The Falcons smashed so many single season franchise records a year ago that it may seem there are none left to be smashed. That may well prove to be true—you don’t usually follow up a massive, record-breaking season with another one—but I do think there will be a handful of marks this Falcons team can assault.
Here’s a few to keep in mind in the season ahead.
Passing Yardage: 4,944
Matt Ryan just hit this mark in 2016, and given that I’m anticipating some pullback in overall offensive production, this might seem to be an odd place to stake out a potential record-breaking season. Here’s why it’s not.
- Ryan has hit 4,500 yards or more five times in his career, including each of the last three seasons.
- Ryan might miss Aldrick Robinson, but Andre Roberts is steady, Austin Hooper should take a step forward, and Eric Saubert gives the team another intriguing young weapon. There’s a case to be made that this passing game might be even better than it was a year ago.
- If something on offense is going to pull back, it might be the ground game. Wes Schweitzer probably won’t be the same caliber of run blocker that Chris Chester was, at least not right away. Freeman is legitimately great, but he started all 16 games last year and averaged 4.8 yards per carry, and I’m not sure you can count on that happening again. If the ground game pulls back at all, the Falcons won’t hesitate to huck it.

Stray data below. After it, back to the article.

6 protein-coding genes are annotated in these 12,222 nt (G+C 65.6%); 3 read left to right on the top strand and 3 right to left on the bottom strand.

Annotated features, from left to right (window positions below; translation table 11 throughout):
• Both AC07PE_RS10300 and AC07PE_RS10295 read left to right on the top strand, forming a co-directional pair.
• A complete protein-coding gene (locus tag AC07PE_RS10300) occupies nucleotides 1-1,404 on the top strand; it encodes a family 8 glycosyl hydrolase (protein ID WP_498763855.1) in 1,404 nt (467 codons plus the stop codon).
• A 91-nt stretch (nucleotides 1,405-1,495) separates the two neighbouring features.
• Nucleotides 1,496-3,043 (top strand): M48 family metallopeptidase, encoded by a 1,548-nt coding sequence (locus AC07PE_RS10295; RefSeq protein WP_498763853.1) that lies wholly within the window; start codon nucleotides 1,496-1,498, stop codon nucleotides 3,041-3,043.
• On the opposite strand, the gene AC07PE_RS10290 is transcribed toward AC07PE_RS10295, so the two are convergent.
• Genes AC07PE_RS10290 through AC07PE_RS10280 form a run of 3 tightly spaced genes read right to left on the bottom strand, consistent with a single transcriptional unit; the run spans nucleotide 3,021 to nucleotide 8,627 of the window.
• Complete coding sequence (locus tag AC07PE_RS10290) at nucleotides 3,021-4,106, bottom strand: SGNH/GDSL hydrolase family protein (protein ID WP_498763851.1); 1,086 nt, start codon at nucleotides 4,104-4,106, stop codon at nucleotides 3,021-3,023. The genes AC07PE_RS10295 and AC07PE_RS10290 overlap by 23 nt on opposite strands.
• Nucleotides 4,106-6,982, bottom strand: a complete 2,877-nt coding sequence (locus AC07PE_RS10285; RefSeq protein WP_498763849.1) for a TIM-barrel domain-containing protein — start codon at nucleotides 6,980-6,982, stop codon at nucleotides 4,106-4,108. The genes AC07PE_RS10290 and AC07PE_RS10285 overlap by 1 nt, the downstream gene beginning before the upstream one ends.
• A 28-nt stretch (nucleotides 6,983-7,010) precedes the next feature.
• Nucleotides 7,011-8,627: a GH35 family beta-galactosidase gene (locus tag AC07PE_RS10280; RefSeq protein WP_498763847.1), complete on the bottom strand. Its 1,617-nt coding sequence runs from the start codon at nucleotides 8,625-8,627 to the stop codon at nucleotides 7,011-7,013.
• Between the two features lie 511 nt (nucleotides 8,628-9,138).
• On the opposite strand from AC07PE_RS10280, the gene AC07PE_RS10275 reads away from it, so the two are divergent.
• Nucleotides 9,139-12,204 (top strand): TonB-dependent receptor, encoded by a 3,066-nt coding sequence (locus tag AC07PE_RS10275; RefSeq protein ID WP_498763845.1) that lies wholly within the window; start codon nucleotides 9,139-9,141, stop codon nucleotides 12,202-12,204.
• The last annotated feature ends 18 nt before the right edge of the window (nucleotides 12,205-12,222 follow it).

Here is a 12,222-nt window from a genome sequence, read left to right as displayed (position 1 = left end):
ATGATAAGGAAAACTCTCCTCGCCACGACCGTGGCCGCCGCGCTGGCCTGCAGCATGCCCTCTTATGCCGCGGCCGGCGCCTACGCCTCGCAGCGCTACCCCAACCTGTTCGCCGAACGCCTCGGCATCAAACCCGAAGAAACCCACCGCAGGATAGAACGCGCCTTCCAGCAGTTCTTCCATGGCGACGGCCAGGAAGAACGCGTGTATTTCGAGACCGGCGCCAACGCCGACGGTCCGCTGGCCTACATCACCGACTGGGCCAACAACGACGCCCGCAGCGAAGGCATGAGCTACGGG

- Taylor Gabriel will be on this team for a full 16 week season, and it won’t take very long for those 70 yard touchdown scampers to add up.
Don’t be surprised if Ryan squeaks past this mark.
Receiving yards by a running back: 735
Tevin Coleman’s 13.6 yards per reception was better than many of the actual receivers on this Falcons team, so there’s little question that if he got the volume of targets others did a year ago, he could blow by William Andrews’ old franchise record. With so many mouths to feed, though, will he?
That really depends on how Steve Sarkisian utilizes him. Devonta Freeman has soaked up plenty of targets the last couple of years because he’s a dependable, physical receiving back who is a legitimate option on any down. Coleman, meanwhile, is a home run hitter and one of the three most dynamic deep threats on this roster next to Julio Jones and Taylor Gabriel. If Sark prioritizes getting Coleman the ball 40-50 times, there’s no reason to think he can’t break this record.
Single season win streak: 9
This one’s on the table because of how great this Falcons team is, and how comparatively easy their schedule is. It’s a longshot because the heart of their schedule features teams like the Patriots and Seahawks, and they have to run the NFC South gauntlet at the end of the year. I still wouldn’t bet against them, because this team is (again) great.
Single season sack record: 16.5
The common thought is that Vic Beasley will probably have fewer sacks in 2017. Several of his sacks last year came against subpar tackles or as a function of excellent downfield coverage that gave him time to get home
Of course, I don’t know that we’ve seen Beasley’s full upside yet, and he finished with 15.5 sacks a year ago. He’ll also have Derrick Shelby back, Takkarist McKinley joining, and what should be a much-improved unit across the board. I wouldn’t say it’s outlandish to think he might break this record, though I’m not certain I expect it this year.
What records do you think may be on the table?